The results from the latest Startup Muster survey indicate Australia still needs work when it comes to diversity in tech, as well the ambition of founders, according to a number of investors.
BlueChilli chief growth hacker Alan Jones says it’s “maddening” to see 27% of startup founders estimating their market size is less than $10 million. The figure is so startling that it makes Jones wonder whether or not respondents understood the question and thought they were estimating the current valuation of their startup.
“Because if you aim to steal 5% of a $10 million market, even if your net margin is huge, that’s never going to be worth the risk of doing a startup – you’d be better off opening a café or a plumbing business,” Jones says.
“Startups should be shooting for the Moon, but it sounds like we’re still guilty of shooting for Moonee Ponds.”
That number also had Colin Kinner, the author of the Crossroads report and director of Spike Innovation, wondering whether the survey had picked up a lot of non-startups that are lifestyle businesses. Startup Muster organiser Murray Hurps says in addition to the validation steps, he manually reviewed the companies to ensure they were leveraging technology to create something scalable, the correct definition of a startup, and there didn’t seem to be any misunderstanding of the term.
It’s a concerning figure, given startup academic Steve Blank’s advice that startups are either born global or die local and certainly could be a factor contributing to another survey finding – 18% of startups had tried and failed to raise capital. As Jones points out, few investors are going to take on investments with such limited upside.
Blackbird Ventures managing director and founder of the Startmate accelerator program Niki Scevak agrees a lack of ambition was the most striking of the survey’s findings.
“What sadly stands out is the lack of ambitious founders creating global startups and chasing huge markets,” Scevak says of the survey results.
“We created Blackbird and Startmate to provide capital and a network of likeminded founders to help those who dare to make a big impact but there is a long journey ahead. It’s easier in my opinion to build a large ambitious company than a small unambitious one.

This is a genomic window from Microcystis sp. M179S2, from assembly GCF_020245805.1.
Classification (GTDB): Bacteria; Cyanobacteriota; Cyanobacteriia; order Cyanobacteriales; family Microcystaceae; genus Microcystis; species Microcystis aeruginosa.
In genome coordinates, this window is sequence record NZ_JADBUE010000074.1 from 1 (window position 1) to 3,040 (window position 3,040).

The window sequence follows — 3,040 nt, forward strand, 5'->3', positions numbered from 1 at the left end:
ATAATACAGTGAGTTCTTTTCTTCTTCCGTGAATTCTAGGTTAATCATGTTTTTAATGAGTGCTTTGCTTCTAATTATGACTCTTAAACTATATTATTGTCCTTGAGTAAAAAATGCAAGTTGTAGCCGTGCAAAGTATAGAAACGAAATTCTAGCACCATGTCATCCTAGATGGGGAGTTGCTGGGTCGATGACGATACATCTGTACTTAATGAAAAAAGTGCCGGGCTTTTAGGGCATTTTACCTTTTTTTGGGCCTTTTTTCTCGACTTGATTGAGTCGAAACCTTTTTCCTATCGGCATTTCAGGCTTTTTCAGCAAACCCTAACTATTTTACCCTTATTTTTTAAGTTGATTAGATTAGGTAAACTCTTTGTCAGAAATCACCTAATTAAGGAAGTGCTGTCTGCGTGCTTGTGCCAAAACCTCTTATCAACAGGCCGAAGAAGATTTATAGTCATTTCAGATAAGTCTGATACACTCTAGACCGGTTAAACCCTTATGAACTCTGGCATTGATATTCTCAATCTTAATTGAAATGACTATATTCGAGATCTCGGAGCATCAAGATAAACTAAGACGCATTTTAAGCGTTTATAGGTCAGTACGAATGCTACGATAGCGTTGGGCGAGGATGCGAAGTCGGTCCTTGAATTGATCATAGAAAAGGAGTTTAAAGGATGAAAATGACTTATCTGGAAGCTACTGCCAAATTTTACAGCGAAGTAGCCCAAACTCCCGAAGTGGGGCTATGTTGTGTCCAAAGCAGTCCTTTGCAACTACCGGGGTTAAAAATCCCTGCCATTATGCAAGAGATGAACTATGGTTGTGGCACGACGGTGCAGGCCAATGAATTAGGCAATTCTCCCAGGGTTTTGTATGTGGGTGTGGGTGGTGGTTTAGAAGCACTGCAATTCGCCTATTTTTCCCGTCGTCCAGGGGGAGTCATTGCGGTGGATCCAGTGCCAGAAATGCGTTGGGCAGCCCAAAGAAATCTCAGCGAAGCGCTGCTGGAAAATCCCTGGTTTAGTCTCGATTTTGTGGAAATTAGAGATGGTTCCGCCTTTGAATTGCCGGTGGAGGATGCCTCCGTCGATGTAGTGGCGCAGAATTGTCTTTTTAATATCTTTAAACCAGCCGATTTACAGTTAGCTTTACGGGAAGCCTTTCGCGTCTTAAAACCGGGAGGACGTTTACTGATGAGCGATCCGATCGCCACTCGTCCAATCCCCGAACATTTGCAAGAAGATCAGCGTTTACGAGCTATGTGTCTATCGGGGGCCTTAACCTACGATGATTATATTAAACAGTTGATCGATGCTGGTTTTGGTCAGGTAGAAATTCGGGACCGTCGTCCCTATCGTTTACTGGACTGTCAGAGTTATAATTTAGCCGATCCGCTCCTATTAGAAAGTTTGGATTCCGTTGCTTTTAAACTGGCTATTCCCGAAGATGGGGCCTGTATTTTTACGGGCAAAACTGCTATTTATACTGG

“It’s harder to get great employees, investors and partners when you are doing something uninspiring. So hopefully in five years’ time the numbers will be flipped. Come on Australia!”
AirTree Ventures partner Craig Blair says the figure leads him to believe that this survey is a sample of early stage startups.
“The opportunity for the Australian startup ecosystem is to convert these into Series A funded business. This will require addressable markets of more than $10 million, product market fit achieved and distribution starting to work,” he says.
Blair was surprised that just 6% of startup founders were under 25, and encouraged that the number of female founders had increased from 16% in 2011 to 19% in 2013. Jones was frustrated at the slow pace of progress.
“It’s frustrating to see we’ve made so little progress in changing the gender balance in the Australian startup industry but that might be because we need more girls studying STEM and entrepreneurialism to create more female startup founders, which would mean we won’t see the fruits of those efforts for another 5-10 years,” Jones says.
“I’d like to see if the percentage of women in senior exec roles in Australian startups has changed in the near term, and the proportion of women holding equity or options in Australian startups.”